Mr. Hondros, an American working for the Getty photo agency, suffered a severe brain injury and was in extremely critical condition, according to Mr. Liohn. He had been revived and was clinging to life in the evening. A later update from Mr. Liohn said that Mr. Hondros was in a coma at the medical center, which is located near the front lines.

  • The fourth photographer, Michael Christopher Brown, suffered shrapnel injuries to his left shoulder, but his life was not in danger. He was resting Wednesday night.



    please lets treat each other with the ultimate respect..not take friends or life for granted..treat each other like its the last day…on earth..
    pick the phone and dont ignore or mistreat anyone anymore…today could be the last day for any of us:(
    Sad Day


  • I Think Continually Of Those Who Were Truly Great

    I think continually of those who were truly great.
    Who, from the womb, remembered the soul’s history
    Through corridors of light where the hours are suns
    Endless and singing. Whose lovely ambition
    Was that their lips, still touched with fire,
    Should tell of the Spirit clothed from head to foot in song.
    And who hoarded from the Spring branches
    The desires falling across their bodies like blossoms.

    What is precious is never to forget
    The essential delight of the blood drawn from ageless springs
    Breaking through rocks in worlds before our earth.
    Never to deny its pleasure in the morning simple light
    Nor its grave evening demand for love.
    Never to allow gradually the traffic to smother
    With noise and fog the flowering of the spirit.

    Near the snow, near the sun, in the highest fields
    See how these names are fŠted by the waving grass
    And by the streamers of white cloud
    And whispers of wind in the listening sky.
    The names of those who in their lives fought for life
    Who wore at their hearts the fire’s center.
    Born of the sun they traveled a short while towards the sun,
    And left the vivid air signed with their honor.
    –Stephen Spender

  • a civilian-mass audience

    Come on BURNIANS…spread the news…keep the spirit…you are all fighters…

    “People so seldom say I love you And then it’s either too late or love goes. So when I tell you I love you, It doesn’t mean I know you’ll never go, Only that I wish you didn’t have to.”

    for those upstairs …WE LOVE YOU…!!!

  • PAUL… did you ever get around to find Bruce Davidson’s triology? If not:

  • Eva…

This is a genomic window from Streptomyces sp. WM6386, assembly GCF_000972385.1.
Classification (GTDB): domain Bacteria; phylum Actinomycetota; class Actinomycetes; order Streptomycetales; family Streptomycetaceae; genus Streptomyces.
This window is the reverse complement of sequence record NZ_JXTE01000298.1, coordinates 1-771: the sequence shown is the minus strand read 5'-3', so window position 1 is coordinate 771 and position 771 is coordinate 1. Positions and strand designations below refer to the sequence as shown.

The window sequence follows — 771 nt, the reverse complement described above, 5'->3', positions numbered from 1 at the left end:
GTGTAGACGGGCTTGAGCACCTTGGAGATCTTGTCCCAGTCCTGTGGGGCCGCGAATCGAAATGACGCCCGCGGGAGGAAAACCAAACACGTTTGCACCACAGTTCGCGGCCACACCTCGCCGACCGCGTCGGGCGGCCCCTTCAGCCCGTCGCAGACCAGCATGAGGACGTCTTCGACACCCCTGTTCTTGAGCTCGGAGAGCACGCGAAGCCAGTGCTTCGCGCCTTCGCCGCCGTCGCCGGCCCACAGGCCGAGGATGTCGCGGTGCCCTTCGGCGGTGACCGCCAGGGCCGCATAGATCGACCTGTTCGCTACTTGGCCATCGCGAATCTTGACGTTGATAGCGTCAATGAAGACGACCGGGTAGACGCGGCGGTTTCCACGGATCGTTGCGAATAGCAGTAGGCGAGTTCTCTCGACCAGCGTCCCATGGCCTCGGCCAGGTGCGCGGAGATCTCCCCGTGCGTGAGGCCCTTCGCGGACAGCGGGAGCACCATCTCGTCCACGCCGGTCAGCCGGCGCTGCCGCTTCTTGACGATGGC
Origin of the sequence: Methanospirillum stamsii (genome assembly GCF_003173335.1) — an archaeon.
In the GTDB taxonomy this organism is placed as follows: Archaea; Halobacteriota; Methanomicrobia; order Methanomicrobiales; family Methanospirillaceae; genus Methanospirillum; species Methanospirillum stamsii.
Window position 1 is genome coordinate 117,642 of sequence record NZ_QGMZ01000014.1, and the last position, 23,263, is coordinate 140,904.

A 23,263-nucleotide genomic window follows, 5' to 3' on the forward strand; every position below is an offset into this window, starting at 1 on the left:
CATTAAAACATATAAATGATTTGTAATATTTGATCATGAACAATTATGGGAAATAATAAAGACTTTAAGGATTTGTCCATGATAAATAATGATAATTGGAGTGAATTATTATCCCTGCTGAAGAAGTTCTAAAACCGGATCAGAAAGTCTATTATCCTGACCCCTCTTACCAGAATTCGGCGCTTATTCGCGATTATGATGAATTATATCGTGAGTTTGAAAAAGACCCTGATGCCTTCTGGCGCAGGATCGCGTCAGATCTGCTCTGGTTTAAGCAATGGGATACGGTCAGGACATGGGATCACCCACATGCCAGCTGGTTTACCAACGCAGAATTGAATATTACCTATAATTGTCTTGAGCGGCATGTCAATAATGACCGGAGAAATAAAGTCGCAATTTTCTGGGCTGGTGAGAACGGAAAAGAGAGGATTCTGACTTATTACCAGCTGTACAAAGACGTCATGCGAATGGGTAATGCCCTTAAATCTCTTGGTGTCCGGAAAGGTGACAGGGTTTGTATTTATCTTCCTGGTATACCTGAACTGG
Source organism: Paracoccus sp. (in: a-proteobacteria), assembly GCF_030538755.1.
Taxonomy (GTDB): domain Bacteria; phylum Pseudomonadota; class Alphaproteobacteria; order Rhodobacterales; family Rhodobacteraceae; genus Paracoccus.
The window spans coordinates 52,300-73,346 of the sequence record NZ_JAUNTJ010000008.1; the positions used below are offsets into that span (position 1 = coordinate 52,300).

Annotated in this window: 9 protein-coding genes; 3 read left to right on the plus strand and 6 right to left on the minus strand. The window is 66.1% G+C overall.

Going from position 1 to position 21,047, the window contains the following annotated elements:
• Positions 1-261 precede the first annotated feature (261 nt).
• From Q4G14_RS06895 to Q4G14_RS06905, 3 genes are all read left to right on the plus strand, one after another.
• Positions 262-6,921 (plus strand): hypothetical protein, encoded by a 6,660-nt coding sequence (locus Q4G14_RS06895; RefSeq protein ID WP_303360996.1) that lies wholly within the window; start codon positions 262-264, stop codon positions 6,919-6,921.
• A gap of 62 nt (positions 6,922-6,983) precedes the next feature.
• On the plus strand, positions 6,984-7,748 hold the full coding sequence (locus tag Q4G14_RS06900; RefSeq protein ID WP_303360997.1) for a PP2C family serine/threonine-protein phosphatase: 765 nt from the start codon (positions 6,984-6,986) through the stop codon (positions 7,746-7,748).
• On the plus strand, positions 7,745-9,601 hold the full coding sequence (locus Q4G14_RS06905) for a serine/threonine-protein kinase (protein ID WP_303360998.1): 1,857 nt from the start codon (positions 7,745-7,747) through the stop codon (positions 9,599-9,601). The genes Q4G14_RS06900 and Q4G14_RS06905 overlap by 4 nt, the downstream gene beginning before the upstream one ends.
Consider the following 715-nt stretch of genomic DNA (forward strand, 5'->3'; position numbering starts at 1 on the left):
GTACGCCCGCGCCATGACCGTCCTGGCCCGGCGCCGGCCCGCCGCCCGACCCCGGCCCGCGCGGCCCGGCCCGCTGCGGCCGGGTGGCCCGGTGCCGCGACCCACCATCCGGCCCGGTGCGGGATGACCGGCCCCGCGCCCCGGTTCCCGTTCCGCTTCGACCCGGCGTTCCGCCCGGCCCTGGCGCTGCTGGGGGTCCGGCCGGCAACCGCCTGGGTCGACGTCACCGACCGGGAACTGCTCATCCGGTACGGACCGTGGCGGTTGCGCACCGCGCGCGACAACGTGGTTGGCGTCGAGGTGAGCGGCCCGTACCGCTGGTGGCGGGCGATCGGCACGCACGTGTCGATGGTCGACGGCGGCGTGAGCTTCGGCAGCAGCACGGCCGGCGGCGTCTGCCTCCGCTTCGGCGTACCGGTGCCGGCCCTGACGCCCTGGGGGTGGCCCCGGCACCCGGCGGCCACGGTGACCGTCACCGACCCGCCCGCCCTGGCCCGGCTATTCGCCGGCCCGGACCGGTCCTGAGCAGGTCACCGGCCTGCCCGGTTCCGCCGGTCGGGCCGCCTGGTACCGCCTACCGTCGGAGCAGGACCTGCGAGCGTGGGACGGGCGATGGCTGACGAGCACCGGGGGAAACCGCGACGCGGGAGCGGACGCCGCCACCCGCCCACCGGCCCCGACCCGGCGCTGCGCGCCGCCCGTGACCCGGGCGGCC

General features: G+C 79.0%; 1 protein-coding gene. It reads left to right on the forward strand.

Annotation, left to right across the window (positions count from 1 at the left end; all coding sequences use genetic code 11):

Yes I’ve found the Bruce Davidson Trilogy, I just can’t afford it at the moment, hoping copies will last until June, I may not be so skint by then.
    Right now I’m sitting in the local park, fingers crossed hoping it won’t rain this afternoon. I’ve taken probably the wrong book with me after hearing the awful news late last night. Pellegrin’s book is mesmerizing and currently with Ankerman’s ”End of time City” are becoming my favourite books. It’s just that I’m in a sombre mood especially after hearing the news in rehab whilst reading Sebastian Junger’s ”war”…

  • Eva and whoever else purchased ”Sightwalk”…

    Be careful this book is extremely delicate…mine fell apart last night, I ended up holding images in one hand and the beautiful cover in the other. Managed to glue back together again but one of the red cotton stitches is also starting to fall apart.

  • Justin Maxon, who had his essay featured here on Burn a while back:

    is now on, raising funds to take the work a step further:

  • ATTENTION:(5/5/11)

    Ok ALL, just had a phone conversation with ALEC SOTH on the phone about the POSTCARDS OF AMERICA project.. 5 Magnum photogs will be in San Antonio Texas the 12th of May.. I need to recruit 4 people to assist that day. Alec is in Minneapolis and I’m already here.. So I’m trying to co-ordinate all that from here..
    at 310 745 7005 for further instructions!

  • panos skoulidas
    May 11, 2011 at 2:52 pm


    Lance is arriving with all cameras shipped from europe, Alec Soth is here, picking up Jim Goldberg from airport at afternoon…Paolo & Susan arrive a little later and then briefing in the hotel…and off we go…
    STAY TUNED…or follow FB link above (POSTCARDS FROM AMERICA)